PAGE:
In applications in physics and engineering, the Dirac delta distribution (§1.16(iii)) is historically and customarily replaced by the Dirac delta (or Dirac delta function) . This is an operator with the properties:
subject to certain conditions on the function . From the mathematical standpoint the left-hand side of (1.17.2) can be interpreted as a generalized integral in the sense that
for a suitably chosen sequence of functions , . Such a sequence is called a delta sequence and we write, symbolically,
An example of a delta sequence is provided by
In this case
for all functions that are continuous when , and for each , converges absolutely for all sufficiently large values of . The last condition is satisfied, for example, when as , where is a real constant.
More generally, assume is piecewise continuous (§1.4(ii)) when for any finite positive real value of , and for each , converges absolutely for all sufficiently large values of . Then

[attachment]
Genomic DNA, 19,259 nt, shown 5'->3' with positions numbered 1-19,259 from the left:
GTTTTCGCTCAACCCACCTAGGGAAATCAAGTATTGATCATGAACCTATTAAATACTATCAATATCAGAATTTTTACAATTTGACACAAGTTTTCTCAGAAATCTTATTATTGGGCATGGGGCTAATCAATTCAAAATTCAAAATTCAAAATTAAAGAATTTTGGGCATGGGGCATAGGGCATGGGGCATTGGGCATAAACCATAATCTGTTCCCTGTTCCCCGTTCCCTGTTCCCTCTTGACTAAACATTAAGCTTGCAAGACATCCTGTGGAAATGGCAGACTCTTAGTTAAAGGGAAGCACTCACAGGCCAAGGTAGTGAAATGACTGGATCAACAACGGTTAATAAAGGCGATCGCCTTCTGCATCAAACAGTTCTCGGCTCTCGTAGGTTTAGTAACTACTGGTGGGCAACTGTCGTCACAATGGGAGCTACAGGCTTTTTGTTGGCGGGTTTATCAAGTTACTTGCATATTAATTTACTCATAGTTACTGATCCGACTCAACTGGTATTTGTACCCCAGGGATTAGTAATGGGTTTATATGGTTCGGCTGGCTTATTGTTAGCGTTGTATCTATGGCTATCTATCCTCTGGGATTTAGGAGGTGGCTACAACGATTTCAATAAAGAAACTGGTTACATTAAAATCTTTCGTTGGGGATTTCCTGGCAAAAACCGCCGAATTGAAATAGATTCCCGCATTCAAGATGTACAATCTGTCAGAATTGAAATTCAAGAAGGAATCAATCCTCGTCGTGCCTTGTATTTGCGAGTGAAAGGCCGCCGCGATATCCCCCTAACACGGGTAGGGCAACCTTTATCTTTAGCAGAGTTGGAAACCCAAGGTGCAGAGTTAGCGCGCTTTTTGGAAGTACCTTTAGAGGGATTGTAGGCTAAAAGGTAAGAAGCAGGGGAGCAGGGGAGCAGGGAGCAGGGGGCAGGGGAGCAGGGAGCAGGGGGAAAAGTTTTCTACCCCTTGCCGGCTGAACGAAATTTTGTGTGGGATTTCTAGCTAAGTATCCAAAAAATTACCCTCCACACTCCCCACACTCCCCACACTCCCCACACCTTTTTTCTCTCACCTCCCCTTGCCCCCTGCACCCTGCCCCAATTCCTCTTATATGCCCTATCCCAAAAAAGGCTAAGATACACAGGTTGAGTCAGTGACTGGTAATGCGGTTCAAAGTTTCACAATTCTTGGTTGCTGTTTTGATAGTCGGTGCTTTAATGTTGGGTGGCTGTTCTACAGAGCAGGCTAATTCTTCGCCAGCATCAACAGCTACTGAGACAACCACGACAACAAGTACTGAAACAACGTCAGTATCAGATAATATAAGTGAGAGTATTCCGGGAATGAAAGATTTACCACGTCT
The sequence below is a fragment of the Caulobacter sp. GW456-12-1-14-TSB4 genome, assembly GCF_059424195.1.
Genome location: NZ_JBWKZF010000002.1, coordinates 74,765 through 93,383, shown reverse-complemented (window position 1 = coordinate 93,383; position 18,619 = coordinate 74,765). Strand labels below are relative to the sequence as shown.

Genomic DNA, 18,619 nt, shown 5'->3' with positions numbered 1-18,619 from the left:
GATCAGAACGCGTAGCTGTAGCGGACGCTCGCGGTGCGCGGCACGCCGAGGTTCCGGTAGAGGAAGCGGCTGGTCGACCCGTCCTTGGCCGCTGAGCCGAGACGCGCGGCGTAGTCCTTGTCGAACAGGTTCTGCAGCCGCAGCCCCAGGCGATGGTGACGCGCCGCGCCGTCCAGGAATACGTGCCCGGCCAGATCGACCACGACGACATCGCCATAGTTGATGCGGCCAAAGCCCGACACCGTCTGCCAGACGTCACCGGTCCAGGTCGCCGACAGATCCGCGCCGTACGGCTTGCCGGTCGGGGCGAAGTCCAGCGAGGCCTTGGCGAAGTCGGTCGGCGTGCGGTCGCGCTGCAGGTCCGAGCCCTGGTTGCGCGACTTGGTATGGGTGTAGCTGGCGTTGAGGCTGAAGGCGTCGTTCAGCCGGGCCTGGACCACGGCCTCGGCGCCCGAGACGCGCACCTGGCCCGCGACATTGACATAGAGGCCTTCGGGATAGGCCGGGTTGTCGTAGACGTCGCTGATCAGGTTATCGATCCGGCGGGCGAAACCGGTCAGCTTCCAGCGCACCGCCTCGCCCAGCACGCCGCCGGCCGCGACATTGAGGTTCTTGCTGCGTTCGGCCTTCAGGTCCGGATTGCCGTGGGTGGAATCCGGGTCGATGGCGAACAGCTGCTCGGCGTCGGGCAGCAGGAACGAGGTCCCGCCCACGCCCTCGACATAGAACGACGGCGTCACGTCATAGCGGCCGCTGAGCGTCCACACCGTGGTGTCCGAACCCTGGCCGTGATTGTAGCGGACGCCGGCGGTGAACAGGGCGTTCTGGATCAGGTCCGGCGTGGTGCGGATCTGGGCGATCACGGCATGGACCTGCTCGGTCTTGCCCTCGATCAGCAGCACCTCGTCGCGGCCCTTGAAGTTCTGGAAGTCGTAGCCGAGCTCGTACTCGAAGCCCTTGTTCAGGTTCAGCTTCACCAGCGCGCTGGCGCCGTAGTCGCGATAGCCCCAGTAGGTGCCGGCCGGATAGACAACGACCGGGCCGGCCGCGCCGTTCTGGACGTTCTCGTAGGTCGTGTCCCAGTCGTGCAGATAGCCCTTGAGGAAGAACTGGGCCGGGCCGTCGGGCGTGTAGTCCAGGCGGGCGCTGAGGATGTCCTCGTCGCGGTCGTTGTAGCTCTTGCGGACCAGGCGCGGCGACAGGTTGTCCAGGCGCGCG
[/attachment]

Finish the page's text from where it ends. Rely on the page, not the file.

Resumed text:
The inner integral does not converge. However, for ,
provided that is continuous when , and for each , converges absolutely for all sufficiently large values of (as in the case of (1.17.6)). Then comparison of (1.17.2) and (1.17.9) yields the formal integral representation
Other similar integral representations of the Dirac delta that appear in the physics literature include the following:
The sum does not converge, but (1.17.18) can be interpreted as a generalized integral in the sense that
provided that is continuous and of period ; see §1.8(ii).
By analogy with §1.17(ii) we have the formal series representation
Other similar series representations of the Dirac delta that appear in the physics literature include the following:
The references given in §§1.17(ii)–1.17(iii) are from the physics literature. For mathematical interpretations of (1.17.13), (1.17.15), (1.17.16) and (1.17.22)–(1.17.25) that resemble those given in §§1.17(ii) and 1.17(iii) for (1.17.12) and (1.17.21), see Li and Wong (2008). For (1.17.14) combine (1.17.13) and (10.47.3).